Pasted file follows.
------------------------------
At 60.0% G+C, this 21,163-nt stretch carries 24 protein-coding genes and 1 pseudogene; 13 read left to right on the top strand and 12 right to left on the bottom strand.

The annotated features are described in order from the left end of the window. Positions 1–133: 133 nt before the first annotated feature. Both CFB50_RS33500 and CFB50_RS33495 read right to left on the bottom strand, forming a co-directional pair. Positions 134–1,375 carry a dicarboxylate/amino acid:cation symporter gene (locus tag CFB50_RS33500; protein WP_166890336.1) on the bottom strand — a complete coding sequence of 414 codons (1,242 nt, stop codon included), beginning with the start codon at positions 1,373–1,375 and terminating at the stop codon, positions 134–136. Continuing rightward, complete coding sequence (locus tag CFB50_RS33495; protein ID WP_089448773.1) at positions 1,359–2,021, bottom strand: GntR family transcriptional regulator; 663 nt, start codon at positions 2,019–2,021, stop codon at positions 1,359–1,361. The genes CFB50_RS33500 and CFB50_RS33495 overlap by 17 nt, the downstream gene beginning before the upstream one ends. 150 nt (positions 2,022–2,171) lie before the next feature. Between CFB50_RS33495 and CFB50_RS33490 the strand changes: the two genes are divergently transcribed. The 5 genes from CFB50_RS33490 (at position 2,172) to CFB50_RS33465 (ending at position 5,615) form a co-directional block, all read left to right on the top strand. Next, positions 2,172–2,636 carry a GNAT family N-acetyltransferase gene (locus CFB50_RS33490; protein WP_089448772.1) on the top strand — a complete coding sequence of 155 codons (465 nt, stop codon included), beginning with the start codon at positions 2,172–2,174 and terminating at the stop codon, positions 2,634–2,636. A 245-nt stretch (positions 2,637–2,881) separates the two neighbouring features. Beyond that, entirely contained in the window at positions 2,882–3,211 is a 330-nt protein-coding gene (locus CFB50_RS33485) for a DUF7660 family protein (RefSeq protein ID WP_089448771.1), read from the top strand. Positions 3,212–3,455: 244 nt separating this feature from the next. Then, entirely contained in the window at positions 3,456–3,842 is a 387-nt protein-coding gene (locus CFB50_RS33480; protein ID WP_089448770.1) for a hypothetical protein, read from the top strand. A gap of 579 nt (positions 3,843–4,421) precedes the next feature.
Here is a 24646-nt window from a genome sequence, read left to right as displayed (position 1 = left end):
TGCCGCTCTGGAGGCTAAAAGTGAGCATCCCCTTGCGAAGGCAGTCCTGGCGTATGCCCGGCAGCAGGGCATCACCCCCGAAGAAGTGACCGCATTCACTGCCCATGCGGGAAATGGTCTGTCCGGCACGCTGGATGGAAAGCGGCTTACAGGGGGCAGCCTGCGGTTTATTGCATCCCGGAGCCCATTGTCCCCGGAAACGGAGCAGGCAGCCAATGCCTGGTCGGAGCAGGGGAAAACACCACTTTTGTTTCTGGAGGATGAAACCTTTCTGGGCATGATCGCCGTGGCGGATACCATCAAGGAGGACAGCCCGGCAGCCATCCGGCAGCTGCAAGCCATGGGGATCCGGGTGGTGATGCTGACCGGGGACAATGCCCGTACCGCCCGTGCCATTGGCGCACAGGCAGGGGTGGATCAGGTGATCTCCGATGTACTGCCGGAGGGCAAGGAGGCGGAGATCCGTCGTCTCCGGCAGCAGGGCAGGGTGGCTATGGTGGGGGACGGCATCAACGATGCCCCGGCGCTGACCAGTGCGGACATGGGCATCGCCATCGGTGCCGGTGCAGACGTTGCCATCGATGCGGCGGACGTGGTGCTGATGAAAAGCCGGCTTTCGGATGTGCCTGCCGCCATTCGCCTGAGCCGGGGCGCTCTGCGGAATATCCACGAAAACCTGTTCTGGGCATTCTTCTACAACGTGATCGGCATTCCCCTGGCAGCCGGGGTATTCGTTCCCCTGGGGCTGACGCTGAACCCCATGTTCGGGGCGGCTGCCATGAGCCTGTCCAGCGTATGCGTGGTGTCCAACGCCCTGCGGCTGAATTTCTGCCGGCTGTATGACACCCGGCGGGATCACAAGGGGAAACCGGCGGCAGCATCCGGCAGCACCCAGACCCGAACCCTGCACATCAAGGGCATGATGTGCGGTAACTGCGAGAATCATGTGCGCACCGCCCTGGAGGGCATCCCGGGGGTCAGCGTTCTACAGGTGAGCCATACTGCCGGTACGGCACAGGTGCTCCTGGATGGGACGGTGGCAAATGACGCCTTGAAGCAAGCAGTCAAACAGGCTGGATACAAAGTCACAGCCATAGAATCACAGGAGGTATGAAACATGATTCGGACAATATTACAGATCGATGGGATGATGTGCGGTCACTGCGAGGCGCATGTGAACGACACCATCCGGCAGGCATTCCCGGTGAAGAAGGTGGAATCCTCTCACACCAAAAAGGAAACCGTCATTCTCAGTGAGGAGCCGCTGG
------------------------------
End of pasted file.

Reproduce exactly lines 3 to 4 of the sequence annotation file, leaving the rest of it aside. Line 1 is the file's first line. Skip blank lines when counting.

Here is a 24646-nt window from a genome sequence, read left to right as displayed (position 1 = left end):
TGCCGCTCTGGAGGCTAAAAGTGAGCATCCCCTTGCGAAGGCAGTCCTGGCGTATGCCCGGCAGCAGGGCATCACCCCCGAAGAAGTGACCGCATTCACTGCCCATGCGGGAAATGGTCTGTCCGGCACGCTGGATGGAAAGCGGCTTACAGGGGGCAGCCTGCGGTTTATTGCATCCCGGAGCCCATTGTCCCCGGAAACGGAGCAGGCAGCCAATGCCTGGTCGGAGCAGGGGAAAACACCACTTTTGTTTCTGGAGGATGAAACCTTTCTGGGCATGATCGCCGTGGCGGATACCATCAAGGAGGACAGCCCGGCAGCCATCCGGCAGCTGCAAGCCATGGGGATCCGGGTGGTGATGCTGACCGGGGACAATGCCCGTACCGCCCGTGCCATTGGCGCACAGGCAGGGGTGGATCAGGTGATCTCCGATGTACTGCCGGAGGGCAAGGAGGCGGAGATCCGTCGTCTCCGGCAGCAGGGCAGGGTGGCTATGGTGGGGGACGGCATCAACGATGCCCCGGCGCTGACCAGTGCGGACATGGGCATCGCCATCGGTGCCGGTGCAGACGTTGCCATCGATGCGGCGGACGTGGTGCTGATGAAAAGCCGGCTTTCGGATGTGCCTGCCGCCATTCGCCTGAGCCGGGGCGCTCTGCGGAATATCCACGAAAACCTGTTCTGGGCATTCTTCTACAACGTGATCGGCATTCCCCTGGCAGCCGGGGTATTCGTTCCCCTGGGGCTGACGCTGAACCCCATGTTCGGGGCGGCTGCCATGAGCCTGTCCAGCGTATGCGTGGTGTCCAACGCCCTGCGGCTGAATTTCTGCCGGCTGTATGACACCCGGCGGGATCACAAGGGGAAACCGGCGGCAGCATCCGGCAGCACCCAGACCCGAACCCTGCACATCAAGGGCATGATGTGCGGTAACTGCGAGAATCATGTGCGCACCGCCCTGGAGGGCATCCCGGGGGTCAGCGTTCTACAGGTGAGCCATACTGCCGGTACGGCACAGGTGCTCCTGGATGGGACGGTGGCAAATGACGCCTTGAAGCAAGCAGTCAAACAGGCTGGATACAAAGTCACAGCCATAGAATCACAGGAGGTATGAAACATGATTCGGACAATATTACAGATCGATGGGATGATGTGCGGTCACTGCGAGGCGCATGTGAACGACACCATCCGGCAGGCATTCCCGGTGAAGAAGGTGGAATCCTCTCACACCAAAAAGGAAACCGTCATTCTCAGTGAGGAGCCGCTGG